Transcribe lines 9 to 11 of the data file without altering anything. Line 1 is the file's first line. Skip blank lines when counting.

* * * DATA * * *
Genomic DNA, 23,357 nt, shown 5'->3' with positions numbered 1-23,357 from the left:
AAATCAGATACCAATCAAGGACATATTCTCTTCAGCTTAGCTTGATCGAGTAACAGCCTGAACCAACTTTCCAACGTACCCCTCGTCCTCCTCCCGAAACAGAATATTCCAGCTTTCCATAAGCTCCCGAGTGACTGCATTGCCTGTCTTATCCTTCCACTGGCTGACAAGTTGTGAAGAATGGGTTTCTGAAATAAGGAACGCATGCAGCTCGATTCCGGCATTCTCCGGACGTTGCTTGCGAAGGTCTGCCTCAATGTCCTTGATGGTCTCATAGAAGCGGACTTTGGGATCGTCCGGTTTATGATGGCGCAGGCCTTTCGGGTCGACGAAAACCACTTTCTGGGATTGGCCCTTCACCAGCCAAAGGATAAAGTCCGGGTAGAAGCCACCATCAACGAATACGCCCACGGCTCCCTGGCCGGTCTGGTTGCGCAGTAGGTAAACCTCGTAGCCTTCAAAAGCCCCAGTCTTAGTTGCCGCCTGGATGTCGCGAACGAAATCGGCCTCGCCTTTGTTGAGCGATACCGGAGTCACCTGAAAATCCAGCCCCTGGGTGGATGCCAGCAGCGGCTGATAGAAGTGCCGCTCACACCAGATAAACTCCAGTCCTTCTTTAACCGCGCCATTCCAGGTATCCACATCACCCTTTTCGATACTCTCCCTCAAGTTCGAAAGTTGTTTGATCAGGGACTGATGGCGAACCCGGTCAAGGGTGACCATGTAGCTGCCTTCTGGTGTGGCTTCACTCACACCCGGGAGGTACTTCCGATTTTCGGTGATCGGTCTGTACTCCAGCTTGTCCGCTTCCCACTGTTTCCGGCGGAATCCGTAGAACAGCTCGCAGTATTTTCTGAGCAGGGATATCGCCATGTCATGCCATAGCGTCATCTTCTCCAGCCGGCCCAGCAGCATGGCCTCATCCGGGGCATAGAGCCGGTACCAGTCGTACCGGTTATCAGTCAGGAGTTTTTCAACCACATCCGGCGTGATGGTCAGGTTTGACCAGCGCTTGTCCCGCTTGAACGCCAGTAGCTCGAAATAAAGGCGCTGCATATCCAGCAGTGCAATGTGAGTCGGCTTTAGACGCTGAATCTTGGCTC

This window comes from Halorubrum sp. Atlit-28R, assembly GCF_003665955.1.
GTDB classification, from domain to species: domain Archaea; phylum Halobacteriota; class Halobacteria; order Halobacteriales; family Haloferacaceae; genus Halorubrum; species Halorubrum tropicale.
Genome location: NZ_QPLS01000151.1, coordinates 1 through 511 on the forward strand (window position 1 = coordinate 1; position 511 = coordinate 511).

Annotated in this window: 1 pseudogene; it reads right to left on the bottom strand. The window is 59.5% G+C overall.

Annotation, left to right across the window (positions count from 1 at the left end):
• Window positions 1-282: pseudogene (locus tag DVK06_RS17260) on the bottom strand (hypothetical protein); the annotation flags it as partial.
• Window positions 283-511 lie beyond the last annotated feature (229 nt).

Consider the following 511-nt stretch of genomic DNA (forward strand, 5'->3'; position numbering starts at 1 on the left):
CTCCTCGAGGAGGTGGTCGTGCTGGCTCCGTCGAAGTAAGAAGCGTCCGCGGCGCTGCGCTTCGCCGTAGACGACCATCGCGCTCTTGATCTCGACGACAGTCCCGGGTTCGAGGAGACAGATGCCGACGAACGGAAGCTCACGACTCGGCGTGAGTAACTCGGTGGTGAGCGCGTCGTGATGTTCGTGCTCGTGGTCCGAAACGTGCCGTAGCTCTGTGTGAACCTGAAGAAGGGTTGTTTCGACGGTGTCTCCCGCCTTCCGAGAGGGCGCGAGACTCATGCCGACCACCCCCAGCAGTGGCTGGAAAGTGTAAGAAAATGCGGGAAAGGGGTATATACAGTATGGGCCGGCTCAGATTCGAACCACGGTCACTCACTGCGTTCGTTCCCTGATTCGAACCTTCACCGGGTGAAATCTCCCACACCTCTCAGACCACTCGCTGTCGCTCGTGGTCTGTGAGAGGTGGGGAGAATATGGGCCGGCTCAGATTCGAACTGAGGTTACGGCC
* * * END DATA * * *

• Window positions 283-511 lie beyond the last annotated feature (229 nt).

Consider the following 511-nt stretch of genomic DNA (forward strand, 5'->3'; position numbering starts at 1 on the left):
CTCCTCGAGGAGGTGGTCGTGCTGGCTCCGTCGAAGTAAGAAGCGTCCGCGGCGCTGCGCTTCGCCGTAGACGACCATCGCGCTCTTGATCTCGACGACAGTCCCGGGTTCGAGGAGACAGATGCCGACGAACGGAAGCTCACGACTCGGCGTGAGTAACTCGGTGGTGAGCGCGTCGTGATGTTCGTGCTCGTGGTCCGAAACGTGCCGTAGCTCTGTGTGAACCTGAAGAAGGGTTGTTTCGACGGTGTCTCCCGCCTTCCGAGAGGGCGCGAGACTCATGCCGACCACCCCCAGCAGTGGCTGGAAAGTGTAAGAAAATGCGGGAAAGGGGTATATACAGTATGGGCCGGCTCAGATTCGAACCACGGTCACTCACTGCGTTCGTTCCCTGATTCGAACCTTCACCGGGTGAAATCTCCCACACCTCTCAGACCACTCGCTGTCGCTCGTGGTCTGTGAGAGGTGGGGAGAATATGGGCCGGCTCAGATTCGAACTGAGGTTACGGCC